Time-based audio-visual presentations

Like books, slideshows have a very ‘linear’ narrative, even more so than the photobook. The creator is in control of the order in which viewers see images and therefore has greater control over the meanings generated.

Victorian ‘magic lantern’ shows –  idea of projecting a photographic image onto a surface for a temporary duration rather than creating a hard copy to be exhibited

1960s, 70s and 80s  slideshow screenings at amateur international competitive events. Specialist equipment was developed, whereby two slide projectors would be automated (in terms of duration and opacity of each slide) whilst also playing a stereo soundtrack, all controlled by a domestic cassette tape.

Automated displays of photographs as for example web galleries are now very common. Slideshow galleries on WordPress and SmugMug, the Slideshow module in Lightroom and iPhoto, as well as Windows consumer software, make it easy to compile this type of automated slideshow quickly and easily. But these are limited – the main control being over the images themselves: which images are show in which order, manipulation of each image to vary the effect of eg colour, viewpoint and crop, sequencing to vary these effects in a meaningful way, and the content and style of any titles and text to reinforce or challenge the meaning in the image. Some software like lightroom Slideshow module allows narration, sound and/or music and mixing of photos with video.

More considered audio-visual presentations can be both works of art in themselves, and/or more effective as a means of promoting still images. Here the creator takes more control of the relative timing of viewing of each image – some take longer and some less time. There are also different types of transition. Effects can be superimposed to change the image – zooming and panning, changing colour and focus as each image is viewed, multiple images shown at the same time.

Software used include:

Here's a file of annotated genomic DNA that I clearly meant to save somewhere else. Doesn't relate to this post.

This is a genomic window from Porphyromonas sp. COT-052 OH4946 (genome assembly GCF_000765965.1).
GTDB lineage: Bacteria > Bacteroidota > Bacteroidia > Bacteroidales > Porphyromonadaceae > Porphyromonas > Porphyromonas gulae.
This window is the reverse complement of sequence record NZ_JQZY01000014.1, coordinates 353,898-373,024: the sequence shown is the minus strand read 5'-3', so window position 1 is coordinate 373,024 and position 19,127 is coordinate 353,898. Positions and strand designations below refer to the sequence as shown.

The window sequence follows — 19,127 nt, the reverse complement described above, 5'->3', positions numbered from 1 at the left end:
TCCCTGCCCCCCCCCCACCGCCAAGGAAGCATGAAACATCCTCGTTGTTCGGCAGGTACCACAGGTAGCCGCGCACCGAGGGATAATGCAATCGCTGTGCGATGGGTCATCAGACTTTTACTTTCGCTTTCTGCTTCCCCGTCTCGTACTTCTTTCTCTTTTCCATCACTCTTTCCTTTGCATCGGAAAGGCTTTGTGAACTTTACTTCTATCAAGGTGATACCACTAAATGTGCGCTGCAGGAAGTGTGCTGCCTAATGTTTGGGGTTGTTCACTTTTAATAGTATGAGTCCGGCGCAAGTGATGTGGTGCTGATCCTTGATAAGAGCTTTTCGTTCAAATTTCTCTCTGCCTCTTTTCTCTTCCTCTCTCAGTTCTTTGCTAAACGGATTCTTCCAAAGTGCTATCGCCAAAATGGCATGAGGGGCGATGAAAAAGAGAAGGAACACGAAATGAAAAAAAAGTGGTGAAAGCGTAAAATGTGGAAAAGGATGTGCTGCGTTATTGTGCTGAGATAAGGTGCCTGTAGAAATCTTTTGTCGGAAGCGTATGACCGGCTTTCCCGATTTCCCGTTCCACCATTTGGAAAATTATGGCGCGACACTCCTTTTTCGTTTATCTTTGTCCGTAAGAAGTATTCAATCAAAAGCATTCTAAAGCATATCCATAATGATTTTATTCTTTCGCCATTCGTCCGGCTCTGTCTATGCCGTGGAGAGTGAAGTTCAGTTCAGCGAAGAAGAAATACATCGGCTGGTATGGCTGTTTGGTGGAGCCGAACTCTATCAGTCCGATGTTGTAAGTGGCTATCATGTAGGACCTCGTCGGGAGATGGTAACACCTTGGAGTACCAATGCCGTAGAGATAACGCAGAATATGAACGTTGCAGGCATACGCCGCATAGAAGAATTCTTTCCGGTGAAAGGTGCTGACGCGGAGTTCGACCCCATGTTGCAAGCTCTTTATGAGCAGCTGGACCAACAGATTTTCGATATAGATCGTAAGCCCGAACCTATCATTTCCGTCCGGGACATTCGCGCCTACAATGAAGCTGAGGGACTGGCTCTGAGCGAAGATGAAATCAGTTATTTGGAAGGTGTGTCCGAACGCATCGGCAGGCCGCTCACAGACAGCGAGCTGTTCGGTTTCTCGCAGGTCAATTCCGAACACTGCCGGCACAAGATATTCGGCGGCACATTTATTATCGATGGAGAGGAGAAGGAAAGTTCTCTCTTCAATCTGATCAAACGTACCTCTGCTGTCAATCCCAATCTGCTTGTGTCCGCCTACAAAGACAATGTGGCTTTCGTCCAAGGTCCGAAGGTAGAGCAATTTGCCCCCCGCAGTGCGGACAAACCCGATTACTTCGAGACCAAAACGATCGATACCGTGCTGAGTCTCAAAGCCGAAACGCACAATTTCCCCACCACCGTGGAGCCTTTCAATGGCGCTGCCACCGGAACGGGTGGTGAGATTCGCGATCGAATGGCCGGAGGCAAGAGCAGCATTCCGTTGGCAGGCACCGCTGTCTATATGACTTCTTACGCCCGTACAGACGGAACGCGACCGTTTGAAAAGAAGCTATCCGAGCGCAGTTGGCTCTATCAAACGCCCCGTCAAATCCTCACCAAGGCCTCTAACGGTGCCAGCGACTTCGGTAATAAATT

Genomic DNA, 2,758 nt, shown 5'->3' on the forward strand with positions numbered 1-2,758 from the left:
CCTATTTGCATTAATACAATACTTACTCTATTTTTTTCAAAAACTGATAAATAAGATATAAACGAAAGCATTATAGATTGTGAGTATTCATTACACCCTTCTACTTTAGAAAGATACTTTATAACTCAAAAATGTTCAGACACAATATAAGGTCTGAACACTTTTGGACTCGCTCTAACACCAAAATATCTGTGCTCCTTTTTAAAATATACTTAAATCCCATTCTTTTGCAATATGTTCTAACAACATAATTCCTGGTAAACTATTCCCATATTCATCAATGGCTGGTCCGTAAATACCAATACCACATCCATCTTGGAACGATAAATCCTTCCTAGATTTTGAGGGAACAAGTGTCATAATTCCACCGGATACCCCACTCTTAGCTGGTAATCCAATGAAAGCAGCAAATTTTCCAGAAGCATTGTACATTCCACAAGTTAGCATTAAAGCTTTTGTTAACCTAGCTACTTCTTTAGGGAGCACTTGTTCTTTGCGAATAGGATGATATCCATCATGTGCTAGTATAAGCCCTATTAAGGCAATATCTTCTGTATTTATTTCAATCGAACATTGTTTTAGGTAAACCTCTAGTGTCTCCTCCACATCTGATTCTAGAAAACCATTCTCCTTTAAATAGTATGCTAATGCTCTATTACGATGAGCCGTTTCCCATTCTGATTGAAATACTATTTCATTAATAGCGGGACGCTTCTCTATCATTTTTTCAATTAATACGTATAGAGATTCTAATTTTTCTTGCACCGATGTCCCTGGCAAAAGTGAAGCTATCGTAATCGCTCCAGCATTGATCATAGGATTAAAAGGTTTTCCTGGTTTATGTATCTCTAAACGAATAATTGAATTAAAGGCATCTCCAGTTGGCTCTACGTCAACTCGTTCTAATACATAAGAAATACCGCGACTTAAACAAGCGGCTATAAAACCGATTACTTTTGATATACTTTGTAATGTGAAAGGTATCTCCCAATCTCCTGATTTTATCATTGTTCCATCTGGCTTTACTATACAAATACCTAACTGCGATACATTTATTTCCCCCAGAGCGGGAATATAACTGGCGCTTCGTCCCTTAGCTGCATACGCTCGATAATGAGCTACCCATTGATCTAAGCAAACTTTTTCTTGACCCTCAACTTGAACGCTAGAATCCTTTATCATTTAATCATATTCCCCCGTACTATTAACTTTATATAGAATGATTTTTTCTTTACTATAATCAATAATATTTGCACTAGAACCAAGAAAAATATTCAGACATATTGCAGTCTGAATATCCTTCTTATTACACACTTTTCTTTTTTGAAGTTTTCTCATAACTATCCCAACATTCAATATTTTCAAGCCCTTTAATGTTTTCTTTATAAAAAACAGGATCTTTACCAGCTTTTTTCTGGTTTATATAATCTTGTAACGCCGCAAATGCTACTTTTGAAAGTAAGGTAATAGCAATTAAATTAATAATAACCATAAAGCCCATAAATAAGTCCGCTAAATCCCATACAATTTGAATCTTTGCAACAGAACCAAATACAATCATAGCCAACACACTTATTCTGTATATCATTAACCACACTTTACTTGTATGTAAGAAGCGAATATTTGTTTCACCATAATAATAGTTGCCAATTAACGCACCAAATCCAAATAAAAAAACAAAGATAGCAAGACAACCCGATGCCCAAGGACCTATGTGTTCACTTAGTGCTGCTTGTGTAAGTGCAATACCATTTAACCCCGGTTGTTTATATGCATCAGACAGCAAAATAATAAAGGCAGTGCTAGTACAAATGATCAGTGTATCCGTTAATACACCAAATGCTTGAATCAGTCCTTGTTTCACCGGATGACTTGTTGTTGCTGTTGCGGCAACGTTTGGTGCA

• Adobe Photoshop
  • Adobe Premiere
  • Adobe Animate
  • Adobe After Effects

This means that substantial numbers of images can be combined – some similar and some contrasting to enhance a narrative.

The boundary between video and still photography is becoming increasingly blurred. As high definition video is becoming a standard feature of both consumer and professional DSLRs, and shooting video is becoming more intuitive to digital photographers, it is likely that clients will start to expect photographers to offer video as well as still images.

YouTube and Vimeo are two places where video content and slideshows saved in a video format (.mov or .mp4) can be self-published.

Examples

  • Urbex: Beauty in Decay
  • Chris Leslie: slideshows of ‘Disappearing Glasgow’ with photos, background music and interviews. I find these very evocative as a social documentary portrait. These are in a linked series on vimeo – start with  https://vimeo.com/29799259
  • Xavier Ribas  ‘Concrete Geographies’.  Photos of concrete blocks in Barcelona. See his website: http://www.xavierribas.com. This has inside views and links to vimeos of other books like Sanctuary – no text, one photo per spread. Sometimes a cross-over image. But the onscreen resolution is not good enough to really see the images.
  • Alessandro Rota A Neocolonialist’s diary.  Small paisley pattern cover. Coloured photos of sheets in Lusaka. Dark night streets. Lights. See his website . And vimeo of the book. https://vimeo.com/28099164
  • Foto8 Magazine has many powerful photo-only documentary stories with music.

More video-based:

  • Magnum in Motion and the subscription-based Mediastorm have powerful documentaries that mix video (often slow-motion and photo-like) and animated or still photos with narrative voice over.
  • 1 in 8 Million (New York Times) has a video gallery with video/photo mixes linked to videos with personal stories of varied New Yorkers.
  • Duckrabbit does training as well as producing documentaries blending moving as well as still images.

Less effective I thought were:

For links to my own work so far see: Create a slideshow. But this needs more work – when I have less work and risk of RSI.

Audio-visual pieces – some points to consider

(adapted from Course Guide)